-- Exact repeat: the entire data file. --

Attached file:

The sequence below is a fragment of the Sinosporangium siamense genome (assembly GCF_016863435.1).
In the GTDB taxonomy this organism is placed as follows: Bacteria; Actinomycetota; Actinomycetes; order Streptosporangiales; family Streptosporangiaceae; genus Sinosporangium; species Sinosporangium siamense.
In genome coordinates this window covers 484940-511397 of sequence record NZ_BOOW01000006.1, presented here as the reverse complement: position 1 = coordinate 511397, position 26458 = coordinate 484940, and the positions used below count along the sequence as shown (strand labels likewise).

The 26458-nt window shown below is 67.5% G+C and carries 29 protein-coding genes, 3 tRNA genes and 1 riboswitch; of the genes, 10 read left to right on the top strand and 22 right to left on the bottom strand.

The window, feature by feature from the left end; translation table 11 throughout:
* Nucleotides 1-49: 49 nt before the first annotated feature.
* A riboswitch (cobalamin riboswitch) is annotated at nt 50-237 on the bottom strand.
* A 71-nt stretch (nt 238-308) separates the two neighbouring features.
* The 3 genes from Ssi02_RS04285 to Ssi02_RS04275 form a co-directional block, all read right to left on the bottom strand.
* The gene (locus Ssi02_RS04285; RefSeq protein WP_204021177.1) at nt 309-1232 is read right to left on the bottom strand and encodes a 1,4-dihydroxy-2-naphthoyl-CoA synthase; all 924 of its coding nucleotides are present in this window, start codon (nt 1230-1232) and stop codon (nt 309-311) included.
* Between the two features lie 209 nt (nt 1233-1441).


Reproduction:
The sequence below is a fragment of the Sinosporangium siamense genome (assembly GCF_016863435.1).
In the GTDB taxonomy this organism is placed as follows: Bacteria; Actinomycetota; Actinomycetes; order Streptosporangiales; family Streptosporangiaceae; genus Sinosporangium; species Sinosporangium siamense.
In genome coordinates this window covers 484940-511397 of sequence record NZ_BOOW01000006.1, presented here as the reverse complement: position 1 = coordinate 511397, position 26458 = coordinate 484940, and the positions used below count along the sequence as shown (strand labels likewise).

The 26458-nt window shown below is 67.5% G+C and carries 29 protein-coding genes, 3 tRNA genes and 1 riboswitch; of the genes, 10 read left to right on the top strand and 22 right to left on the bottom strand.

The window, feature by feature from the left end; translation table 11 throughout:
* Nucleotides 1-49: 49 nt before the first annotated feature.
* A riboswitch (cobalamin riboswitch) is annotated at nt 50-237 on the bottom strand.
* A 71-nt stretch (nt 238-308) separates the two neighbouring features.
* The 3 genes from Ssi02_RS04285 to Ssi02_RS04275 form a co-directional block, all read right to left on the bottom strand.
* The gene (locus Ssi02_RS04285; RefSeq protein WP_204021177.1) at nt 309-1232 is read right to left on the bottom strand and encodes a 1,4-dihydroxy-2-naphthoyl-CoA synthase; all 924 of its coding nucleotides are present in this window, start codon (nt 1230-1232) and stop codon (nt 309-311) included.
* Between the two features lie 209 nt (nt 1233-1441).